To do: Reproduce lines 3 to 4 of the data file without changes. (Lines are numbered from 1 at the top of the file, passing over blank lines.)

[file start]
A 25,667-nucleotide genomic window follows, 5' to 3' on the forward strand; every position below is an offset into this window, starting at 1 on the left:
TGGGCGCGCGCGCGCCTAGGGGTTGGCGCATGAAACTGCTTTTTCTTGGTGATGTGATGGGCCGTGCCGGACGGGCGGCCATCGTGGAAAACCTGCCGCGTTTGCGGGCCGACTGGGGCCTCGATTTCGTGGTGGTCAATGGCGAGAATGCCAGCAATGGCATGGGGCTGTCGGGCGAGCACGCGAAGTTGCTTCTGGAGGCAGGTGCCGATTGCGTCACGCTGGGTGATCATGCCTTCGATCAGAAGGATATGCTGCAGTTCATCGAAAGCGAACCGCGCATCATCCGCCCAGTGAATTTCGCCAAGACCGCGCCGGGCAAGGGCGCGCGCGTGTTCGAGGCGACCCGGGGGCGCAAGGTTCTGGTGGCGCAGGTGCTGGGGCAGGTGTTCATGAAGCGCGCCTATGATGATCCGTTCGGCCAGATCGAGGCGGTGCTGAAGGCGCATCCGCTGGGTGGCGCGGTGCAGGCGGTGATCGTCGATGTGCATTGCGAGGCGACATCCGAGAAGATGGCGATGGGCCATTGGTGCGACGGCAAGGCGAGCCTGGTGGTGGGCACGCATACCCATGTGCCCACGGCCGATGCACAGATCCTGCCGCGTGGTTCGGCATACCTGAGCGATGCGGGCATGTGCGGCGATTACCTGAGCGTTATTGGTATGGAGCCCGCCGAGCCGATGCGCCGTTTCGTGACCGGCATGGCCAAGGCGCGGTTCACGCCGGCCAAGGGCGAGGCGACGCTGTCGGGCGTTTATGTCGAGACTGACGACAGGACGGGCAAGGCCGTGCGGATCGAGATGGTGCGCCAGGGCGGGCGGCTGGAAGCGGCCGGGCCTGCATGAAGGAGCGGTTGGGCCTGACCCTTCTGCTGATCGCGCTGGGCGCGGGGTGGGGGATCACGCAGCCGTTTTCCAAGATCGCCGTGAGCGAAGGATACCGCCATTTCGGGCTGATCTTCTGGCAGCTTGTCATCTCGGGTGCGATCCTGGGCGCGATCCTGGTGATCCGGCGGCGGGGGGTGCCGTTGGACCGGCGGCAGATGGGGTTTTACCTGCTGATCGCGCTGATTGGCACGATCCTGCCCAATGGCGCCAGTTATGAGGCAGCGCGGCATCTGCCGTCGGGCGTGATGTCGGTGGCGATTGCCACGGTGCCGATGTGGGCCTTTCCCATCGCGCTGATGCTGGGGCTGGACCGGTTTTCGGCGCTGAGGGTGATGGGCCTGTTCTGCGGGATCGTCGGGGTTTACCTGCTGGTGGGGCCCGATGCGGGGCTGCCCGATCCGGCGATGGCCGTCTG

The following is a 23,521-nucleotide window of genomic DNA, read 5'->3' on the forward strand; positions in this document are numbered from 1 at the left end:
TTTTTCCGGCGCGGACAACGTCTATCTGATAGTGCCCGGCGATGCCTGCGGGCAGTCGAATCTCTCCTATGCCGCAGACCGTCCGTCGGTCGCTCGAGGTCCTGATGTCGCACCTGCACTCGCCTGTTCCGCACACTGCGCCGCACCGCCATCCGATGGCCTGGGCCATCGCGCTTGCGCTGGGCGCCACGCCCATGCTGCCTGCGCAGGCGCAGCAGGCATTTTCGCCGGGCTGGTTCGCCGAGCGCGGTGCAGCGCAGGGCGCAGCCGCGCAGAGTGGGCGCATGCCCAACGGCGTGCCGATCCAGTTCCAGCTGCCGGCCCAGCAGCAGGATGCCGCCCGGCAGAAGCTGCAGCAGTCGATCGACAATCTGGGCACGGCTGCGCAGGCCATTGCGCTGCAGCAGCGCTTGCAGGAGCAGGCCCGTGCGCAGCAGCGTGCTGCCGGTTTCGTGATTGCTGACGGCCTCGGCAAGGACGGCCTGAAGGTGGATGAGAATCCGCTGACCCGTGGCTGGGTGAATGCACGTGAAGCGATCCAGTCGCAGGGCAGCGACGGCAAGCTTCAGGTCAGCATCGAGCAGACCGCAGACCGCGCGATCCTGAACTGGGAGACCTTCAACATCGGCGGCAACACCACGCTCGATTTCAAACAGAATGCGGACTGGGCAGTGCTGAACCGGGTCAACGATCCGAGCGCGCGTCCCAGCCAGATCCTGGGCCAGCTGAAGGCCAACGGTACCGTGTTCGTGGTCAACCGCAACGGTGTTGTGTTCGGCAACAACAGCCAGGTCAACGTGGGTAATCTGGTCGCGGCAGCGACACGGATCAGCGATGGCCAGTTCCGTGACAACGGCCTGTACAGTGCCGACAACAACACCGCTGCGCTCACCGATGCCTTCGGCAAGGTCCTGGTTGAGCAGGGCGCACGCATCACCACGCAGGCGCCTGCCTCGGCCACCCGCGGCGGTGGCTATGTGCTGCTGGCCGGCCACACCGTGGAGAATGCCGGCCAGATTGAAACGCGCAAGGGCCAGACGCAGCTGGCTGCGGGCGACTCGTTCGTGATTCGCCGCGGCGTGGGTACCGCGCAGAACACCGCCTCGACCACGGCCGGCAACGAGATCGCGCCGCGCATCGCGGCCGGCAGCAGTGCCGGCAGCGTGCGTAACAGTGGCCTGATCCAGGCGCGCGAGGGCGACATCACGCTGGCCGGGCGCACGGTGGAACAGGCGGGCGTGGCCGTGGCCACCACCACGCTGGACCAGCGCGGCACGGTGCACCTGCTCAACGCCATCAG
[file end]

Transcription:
The following is a 23,521-nucleotide window of genomic DNA, read 5'->3' on the forward strand; positions in this document are numbered from 1 at the left end:
TTTTTCCGGCGCGGACAACGTCTATCTGATAGTGCCCGGCGATGCCTGCGGGCAGTCGAATCTCTCCTATGCCGCAGACCGTCCGTCGGTCGCTCGAGGTCCTGATGTCGCACCTGCACTCGCCTGTTCCGCACACTGCGCCGCACCGCCATCCGATGGCCTGGGCCATCGCGCTTGCGCTGGGCGCCACGCCCATGCTGCCTGCGCAGGCGCAGCAGGCATTTTCGCCGGGCTGGTTCGCCGAGCGCGGTGCAGCGCAGGGCGCAGCCGCGCAGAGTGGGCGCATGCCCAACGGCGTGCCGATCCAGTTCCAGCTGCCGGCCCAGCAGCAGGATGCCGCCCGGCAGAAGCTGCAGCAGTCGATCGACAATCTGGGCACGGCTGCGCAGGCCATTGCGCTGCAGCAGCGCTTGCAGGAGCAGGCCCGTGCGCAGCAGCGTGCTGCCGGTTTCGTGATTGCTGACGGCCTCGGCAAGGACGGCCTGAAGGTGGATGAGAATCCGCTGACCCGTGGCTGGGTGAATGCACGTGAAGCGATCCAGTCGCAGGGCAGCGACGGCAAGCTTCAGGTCAGCATCGAGCAGACCGCAGACCGCGCGATCCTGAACTGGGAGACCTTCAACATCGGCGGCAACACCACGCTCGATTTCAAACAGAATGCGGACTGGGCAGTGCTGAACCGGGTCAACGATCCGAGCGCGCGTCCCAGCCAGATCCTGGGCCAGCTGAAGGCCAACGGTACCGTGTTCGTGGTCAACCGCAACGGTGTTGTGTTCGGCAACAACAGCCAGGTCAACGTGGGTAATCTGGTCGCGGCAGCGACACGGATCAGCGATGGCCAGTTCCGTGACAACGGCCTGTACAGTGCCGACAACAACACCGCTGCGCTCACCGATGCCTTCGGCAAGGTCCTGGTTGAGCAGGGCGCACGCATCACCACGCAGGCGCCTGCCTCGGCCACCCGCGGCGGTGGCTATGTGCTGCTGGCCGGCCACACCGTGGAGAATGCCGGCCAGATTGAAACGCGCAAGGGCCAGACGCAGCTGGCTGCGGGCGACTCGTTCGTGATTCGCCGCGGCGTGGGTACCGCGCAGAACACCGCCTCGACCACGGCCGGCAACGAGATCGCGCCGCGCATCGCGGCCGGCAGCAGTGCCGGCAGCGTGCGTAACAGTGGCCTGATCCAGGCGCGCGAGGGCGACATCACGCTGGCCGGGCGCACGGTGGAACAGGCGGGCGTGGCCGTGGCCACCACCACGCTGGACCAGCGCGGCACGGTGCACCTGCTCAACGCCATCAG